(HealthDay)—Excessive gestational weight gain (GWG) may be a risk factor for childhood allergic diseases, according to a study published online Sept. 2 in JAMA Network Open.
Yiting Chen, M.D., from Shanghai Jiao Tong University, and colleagues examined the association of maternal prepregnancy body mass index and GWG with the risk for childhood allergic diseases (asthma or wheezing, allergic rhinitis, eczema, and food or drug allergy) among 15,145 mother-child pairs.
The researchers found that excessive GWG was associated with higher risks for asthma/wheezing (19 percent), allergic rhinitis (11 percent), and eczema (10 percent) in children. In women who were overweight/obese before pregnancy, GWG extremely above the Institute of Medicine (IOM) guideline was associated with the highest risk for childhood asthma/wheezing (adjusted prevalence ratio [aPR], 1.42), allergic rhinitis (aPR, 1.32), and eczema (aPR, 1.24). Among mothers with normal prepregnancy weight, GWG below the IOM guideline was associated with a lower risk for childhood asthma/wheezing (13 percent), allergic rhinitis (11 percent), eczema (14 percent), and food/drug allergy (15 percent). Findings were similar for underweight mothers.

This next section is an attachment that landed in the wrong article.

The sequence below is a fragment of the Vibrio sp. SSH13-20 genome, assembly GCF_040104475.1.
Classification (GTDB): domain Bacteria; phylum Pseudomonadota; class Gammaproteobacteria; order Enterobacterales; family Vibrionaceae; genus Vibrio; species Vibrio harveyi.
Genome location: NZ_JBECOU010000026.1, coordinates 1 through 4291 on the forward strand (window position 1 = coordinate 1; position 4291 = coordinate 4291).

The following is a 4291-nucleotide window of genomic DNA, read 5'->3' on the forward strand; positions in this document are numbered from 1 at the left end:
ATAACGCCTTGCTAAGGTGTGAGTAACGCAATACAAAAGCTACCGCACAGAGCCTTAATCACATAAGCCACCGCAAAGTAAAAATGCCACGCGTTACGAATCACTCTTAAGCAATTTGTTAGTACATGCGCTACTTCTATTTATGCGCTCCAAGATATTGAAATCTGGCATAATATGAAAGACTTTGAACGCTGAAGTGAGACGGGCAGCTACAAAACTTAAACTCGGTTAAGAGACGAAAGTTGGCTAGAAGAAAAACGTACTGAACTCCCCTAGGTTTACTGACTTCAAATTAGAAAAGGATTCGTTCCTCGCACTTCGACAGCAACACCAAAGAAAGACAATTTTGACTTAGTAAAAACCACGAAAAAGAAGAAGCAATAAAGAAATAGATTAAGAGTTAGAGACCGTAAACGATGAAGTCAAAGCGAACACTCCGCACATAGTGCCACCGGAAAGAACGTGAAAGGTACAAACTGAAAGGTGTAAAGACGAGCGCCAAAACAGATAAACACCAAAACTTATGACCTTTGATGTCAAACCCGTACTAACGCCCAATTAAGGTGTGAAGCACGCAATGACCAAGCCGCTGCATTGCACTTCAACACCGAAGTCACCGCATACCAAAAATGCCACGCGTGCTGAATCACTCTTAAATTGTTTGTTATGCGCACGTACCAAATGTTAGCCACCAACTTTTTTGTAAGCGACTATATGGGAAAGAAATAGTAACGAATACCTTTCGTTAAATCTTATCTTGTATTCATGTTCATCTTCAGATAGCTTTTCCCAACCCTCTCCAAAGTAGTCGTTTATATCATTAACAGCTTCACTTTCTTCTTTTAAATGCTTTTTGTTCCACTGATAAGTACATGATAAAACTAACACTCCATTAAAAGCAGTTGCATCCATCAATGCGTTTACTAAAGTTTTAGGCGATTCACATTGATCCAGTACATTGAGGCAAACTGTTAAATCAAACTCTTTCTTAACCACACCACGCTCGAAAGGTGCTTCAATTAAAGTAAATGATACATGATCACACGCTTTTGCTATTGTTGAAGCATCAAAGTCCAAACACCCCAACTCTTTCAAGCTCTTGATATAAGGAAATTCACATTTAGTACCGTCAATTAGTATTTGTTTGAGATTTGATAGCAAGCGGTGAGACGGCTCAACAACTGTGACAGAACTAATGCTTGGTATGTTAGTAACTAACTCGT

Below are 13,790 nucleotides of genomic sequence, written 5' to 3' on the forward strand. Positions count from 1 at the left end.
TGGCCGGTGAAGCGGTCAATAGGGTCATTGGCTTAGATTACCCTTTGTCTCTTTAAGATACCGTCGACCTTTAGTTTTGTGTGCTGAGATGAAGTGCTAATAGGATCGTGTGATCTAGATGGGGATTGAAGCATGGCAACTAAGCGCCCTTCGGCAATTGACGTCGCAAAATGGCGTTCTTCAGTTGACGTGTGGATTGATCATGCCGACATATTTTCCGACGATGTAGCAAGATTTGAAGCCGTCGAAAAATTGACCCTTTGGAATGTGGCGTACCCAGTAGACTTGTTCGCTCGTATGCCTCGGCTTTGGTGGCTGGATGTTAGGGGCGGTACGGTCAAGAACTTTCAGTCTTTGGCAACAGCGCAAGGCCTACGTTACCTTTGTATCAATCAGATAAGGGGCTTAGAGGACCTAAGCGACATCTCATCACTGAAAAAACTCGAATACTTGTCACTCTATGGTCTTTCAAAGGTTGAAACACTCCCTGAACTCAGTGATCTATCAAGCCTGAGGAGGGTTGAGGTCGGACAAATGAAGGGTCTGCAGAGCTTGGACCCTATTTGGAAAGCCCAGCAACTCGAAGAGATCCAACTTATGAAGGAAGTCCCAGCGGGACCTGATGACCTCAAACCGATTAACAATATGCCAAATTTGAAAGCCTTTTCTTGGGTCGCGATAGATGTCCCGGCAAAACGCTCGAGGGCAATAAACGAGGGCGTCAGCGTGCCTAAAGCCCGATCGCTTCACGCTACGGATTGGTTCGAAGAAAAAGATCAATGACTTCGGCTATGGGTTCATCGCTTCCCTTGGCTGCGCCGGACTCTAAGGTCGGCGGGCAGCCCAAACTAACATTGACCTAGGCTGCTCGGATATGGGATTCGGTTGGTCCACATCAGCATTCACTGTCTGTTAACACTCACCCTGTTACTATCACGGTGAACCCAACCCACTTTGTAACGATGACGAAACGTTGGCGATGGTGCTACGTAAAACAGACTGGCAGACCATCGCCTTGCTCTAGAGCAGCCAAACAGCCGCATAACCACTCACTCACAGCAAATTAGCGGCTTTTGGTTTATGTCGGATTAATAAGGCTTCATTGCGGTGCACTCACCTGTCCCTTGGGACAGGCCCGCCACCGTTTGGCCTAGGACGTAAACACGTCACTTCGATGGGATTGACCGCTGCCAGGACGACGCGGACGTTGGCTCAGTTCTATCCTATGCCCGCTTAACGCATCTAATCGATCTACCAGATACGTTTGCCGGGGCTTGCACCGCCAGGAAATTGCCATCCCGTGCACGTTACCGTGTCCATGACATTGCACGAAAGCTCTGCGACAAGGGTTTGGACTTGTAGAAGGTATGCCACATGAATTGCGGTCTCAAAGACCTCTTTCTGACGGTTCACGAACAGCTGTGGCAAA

"In view of the high prevalence of childhood allergic diseases and their effect on the health of children, it is recommended that women maintain appropriate weight before pregnancy and prevent excessive GWG as potential prevention measures for allergic diseases in their children," the authors write.
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